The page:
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The RBA’s latest decision to increase interest rates to 0.35% has come as a huge shock to many Australians, particularly before the Federal election on 21st May.

But is this really as much of an ordeal as the media is making it out to be?

To cut through the misconceptions, we sat down with our research partner, Chief Economist of My Housing Market, Dr Andrew Wilson to provide some perspective on how this will affect Australians and most importantly, the impact on our investors.

Understanding Inflation

Inflation refers to the general increase in prices of goods and services in an economy.
When the general price level rises, each unit of currency buys fewer goods and services; consequently, inflation results in decreased purchasing power of money.

Due to a number of ‘one-off’ events that occurred in the last two years, including the several stimulus packages offered by the Australian Government, the shortage of labour/materials caused by the effects of COVID-19, the price of oil and the financial impacts derived from the Ukraine War, the latest report from ABS revealed that Australia’s inflation rate increased to 5.1% – the highest it has been since the 1980s.

In an effort to halt further increases and impacts on other sectors as witnessed during the 1980s, the RBA intervened sooner than anticipated and lifted interest rates to 0.35%.

The Logic Behind the RBA’s Rate Rise

The shock behind the RBA’s decision was not so much due to the rate rise itself, but rather the rate at which it increased. With most expecting a rate rise of 0.15, lifting interest rates to 0.25%, the RBA lifted considerably to 0.35% in a bold effort to reduce inflation.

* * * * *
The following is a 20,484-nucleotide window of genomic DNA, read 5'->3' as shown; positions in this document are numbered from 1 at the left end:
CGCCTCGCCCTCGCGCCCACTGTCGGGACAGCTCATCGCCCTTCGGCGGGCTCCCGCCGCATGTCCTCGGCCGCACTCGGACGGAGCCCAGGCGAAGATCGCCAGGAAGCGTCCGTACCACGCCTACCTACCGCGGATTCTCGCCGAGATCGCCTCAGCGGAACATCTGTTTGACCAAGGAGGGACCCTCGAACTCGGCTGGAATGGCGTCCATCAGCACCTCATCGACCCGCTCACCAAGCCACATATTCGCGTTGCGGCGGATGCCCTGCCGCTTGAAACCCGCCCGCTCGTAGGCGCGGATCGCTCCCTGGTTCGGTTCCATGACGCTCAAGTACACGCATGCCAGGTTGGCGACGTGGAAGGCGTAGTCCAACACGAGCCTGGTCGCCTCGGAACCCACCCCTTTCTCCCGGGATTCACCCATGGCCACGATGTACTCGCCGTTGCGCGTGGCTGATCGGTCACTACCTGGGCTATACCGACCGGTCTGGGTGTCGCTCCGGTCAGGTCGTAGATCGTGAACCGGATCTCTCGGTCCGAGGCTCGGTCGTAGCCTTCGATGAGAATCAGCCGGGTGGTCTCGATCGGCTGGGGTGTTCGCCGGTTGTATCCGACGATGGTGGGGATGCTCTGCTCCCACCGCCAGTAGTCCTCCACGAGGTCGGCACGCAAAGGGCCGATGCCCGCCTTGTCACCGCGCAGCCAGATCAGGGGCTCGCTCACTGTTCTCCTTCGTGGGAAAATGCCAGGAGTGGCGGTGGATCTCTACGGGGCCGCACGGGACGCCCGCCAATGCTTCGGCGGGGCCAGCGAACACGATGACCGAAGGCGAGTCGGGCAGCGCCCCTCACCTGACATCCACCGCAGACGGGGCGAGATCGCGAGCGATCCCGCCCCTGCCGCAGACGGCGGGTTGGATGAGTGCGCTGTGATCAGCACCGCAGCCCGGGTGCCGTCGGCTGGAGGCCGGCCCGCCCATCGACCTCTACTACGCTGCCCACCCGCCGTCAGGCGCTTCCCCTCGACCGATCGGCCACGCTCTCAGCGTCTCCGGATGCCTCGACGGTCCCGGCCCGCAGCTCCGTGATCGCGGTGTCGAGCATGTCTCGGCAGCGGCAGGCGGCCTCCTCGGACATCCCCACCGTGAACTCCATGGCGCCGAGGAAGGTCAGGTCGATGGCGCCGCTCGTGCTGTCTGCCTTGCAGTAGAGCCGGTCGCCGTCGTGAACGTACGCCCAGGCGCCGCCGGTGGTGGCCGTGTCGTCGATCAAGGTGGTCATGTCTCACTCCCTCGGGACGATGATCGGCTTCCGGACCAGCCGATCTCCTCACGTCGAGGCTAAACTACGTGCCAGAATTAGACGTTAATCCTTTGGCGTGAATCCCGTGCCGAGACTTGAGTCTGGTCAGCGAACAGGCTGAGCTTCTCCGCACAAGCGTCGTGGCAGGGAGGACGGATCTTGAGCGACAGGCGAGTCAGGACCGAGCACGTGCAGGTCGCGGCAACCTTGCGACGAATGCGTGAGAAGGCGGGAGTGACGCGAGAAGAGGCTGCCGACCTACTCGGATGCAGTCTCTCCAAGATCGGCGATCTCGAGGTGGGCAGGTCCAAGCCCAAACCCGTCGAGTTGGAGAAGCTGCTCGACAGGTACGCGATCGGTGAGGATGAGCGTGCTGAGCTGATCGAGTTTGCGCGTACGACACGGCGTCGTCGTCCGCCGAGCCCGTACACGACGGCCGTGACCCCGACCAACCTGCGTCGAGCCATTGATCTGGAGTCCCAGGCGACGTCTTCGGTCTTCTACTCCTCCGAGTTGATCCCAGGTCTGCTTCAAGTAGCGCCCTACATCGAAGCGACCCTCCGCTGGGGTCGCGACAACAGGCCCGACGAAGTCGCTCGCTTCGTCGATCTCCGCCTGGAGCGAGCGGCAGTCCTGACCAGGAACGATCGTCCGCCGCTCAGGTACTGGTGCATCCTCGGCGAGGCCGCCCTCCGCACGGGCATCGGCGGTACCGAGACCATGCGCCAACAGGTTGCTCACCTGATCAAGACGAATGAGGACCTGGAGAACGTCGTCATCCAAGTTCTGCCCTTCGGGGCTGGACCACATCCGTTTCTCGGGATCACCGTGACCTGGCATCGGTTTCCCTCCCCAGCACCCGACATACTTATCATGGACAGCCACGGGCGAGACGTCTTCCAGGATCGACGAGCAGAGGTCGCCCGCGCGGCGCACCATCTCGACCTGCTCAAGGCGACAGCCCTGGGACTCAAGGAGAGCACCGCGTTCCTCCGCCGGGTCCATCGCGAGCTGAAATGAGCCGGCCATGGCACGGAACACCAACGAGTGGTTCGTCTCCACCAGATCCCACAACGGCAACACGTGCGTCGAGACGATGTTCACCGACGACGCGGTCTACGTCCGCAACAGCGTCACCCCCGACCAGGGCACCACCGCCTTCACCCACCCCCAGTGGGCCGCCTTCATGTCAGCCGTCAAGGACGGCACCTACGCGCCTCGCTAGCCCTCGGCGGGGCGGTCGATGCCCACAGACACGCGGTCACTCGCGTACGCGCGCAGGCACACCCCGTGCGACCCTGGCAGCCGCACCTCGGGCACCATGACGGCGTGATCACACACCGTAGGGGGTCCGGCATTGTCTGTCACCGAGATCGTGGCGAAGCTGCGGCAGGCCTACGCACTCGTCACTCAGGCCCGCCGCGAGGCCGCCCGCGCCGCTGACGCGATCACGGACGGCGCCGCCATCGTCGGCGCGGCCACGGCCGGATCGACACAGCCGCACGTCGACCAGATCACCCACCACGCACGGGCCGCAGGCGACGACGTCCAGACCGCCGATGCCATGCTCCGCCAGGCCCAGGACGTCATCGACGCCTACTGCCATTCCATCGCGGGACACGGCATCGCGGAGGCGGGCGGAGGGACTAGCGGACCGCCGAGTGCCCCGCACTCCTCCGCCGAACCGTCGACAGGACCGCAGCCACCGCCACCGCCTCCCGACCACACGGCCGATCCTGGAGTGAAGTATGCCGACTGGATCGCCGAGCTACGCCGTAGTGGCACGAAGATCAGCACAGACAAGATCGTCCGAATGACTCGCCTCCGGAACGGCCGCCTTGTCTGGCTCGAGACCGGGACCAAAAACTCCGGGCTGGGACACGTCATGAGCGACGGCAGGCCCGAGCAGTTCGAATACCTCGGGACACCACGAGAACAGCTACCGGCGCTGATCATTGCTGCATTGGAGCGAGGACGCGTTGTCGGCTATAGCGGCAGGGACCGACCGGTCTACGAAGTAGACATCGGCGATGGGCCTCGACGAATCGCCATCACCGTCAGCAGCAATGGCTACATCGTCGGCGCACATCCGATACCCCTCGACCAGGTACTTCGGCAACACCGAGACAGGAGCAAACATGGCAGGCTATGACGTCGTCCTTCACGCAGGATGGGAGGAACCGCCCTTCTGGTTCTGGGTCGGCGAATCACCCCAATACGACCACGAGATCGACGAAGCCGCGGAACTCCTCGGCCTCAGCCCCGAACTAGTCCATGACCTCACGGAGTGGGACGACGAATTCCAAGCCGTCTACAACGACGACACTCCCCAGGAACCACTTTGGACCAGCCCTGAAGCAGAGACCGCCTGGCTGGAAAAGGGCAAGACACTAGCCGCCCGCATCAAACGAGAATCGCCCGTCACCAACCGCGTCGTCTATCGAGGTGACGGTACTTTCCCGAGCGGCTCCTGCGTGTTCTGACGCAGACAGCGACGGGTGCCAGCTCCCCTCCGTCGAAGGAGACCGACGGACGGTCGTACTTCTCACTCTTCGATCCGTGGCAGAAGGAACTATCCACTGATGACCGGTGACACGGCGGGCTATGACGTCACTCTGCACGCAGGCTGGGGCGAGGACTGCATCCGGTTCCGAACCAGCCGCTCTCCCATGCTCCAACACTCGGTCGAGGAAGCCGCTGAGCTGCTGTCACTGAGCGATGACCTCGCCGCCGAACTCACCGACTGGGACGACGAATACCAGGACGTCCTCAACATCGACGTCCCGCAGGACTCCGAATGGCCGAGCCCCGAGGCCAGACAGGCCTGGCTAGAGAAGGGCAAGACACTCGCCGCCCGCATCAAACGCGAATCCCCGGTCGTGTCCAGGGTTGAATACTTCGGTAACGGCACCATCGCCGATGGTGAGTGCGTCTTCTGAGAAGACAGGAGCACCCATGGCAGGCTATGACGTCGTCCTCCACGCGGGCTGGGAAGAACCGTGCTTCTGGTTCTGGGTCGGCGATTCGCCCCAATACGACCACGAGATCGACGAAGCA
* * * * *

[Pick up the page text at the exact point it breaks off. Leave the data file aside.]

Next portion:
Despite the RBA’s consistent position that it would await a period of clearly high wages growth before tightening monetary policy, the Bank stated that “while aggregate wages growth was subdued during 2021 and no higher than it was prior to the pandemic, the more timely evidence from liaison and business surveys is that larger wage increases are now occurring in many private-sector firms,” which will be confirmed on the latest wages data expected on the 18th of May.

The RBA has made clear that they will continue to increase interest rates until they see inflation ease. Globally, the inflation rate has risen sharply to well over 6%, including the US at 8.7% and the UK at 7%, so with Australia’s inflation rate at 5.1%, the RBA intends to curb inflation increases to avoid further impacts.

Wages Growth and Unemployment

The latest data shown by the Australian Bureau of Statistics demonstrated a 0.7% wage growth over the December quarter, achieving an annual rise of 2.3% – significantly below the RBA’s benchmark of 3 or 4 per cent, or the 3.9% recorded when rates last increased in 2010.

With unemployment at an all time low of 4.0% and 200,000 immigrants set to return to Australia by July, Dr. Wilson believes there will be less pressure on wages growth to achieve the 4% benchmark in the near future, but will start to see results in the longer-term.

Immigration Return and Vacancy Rates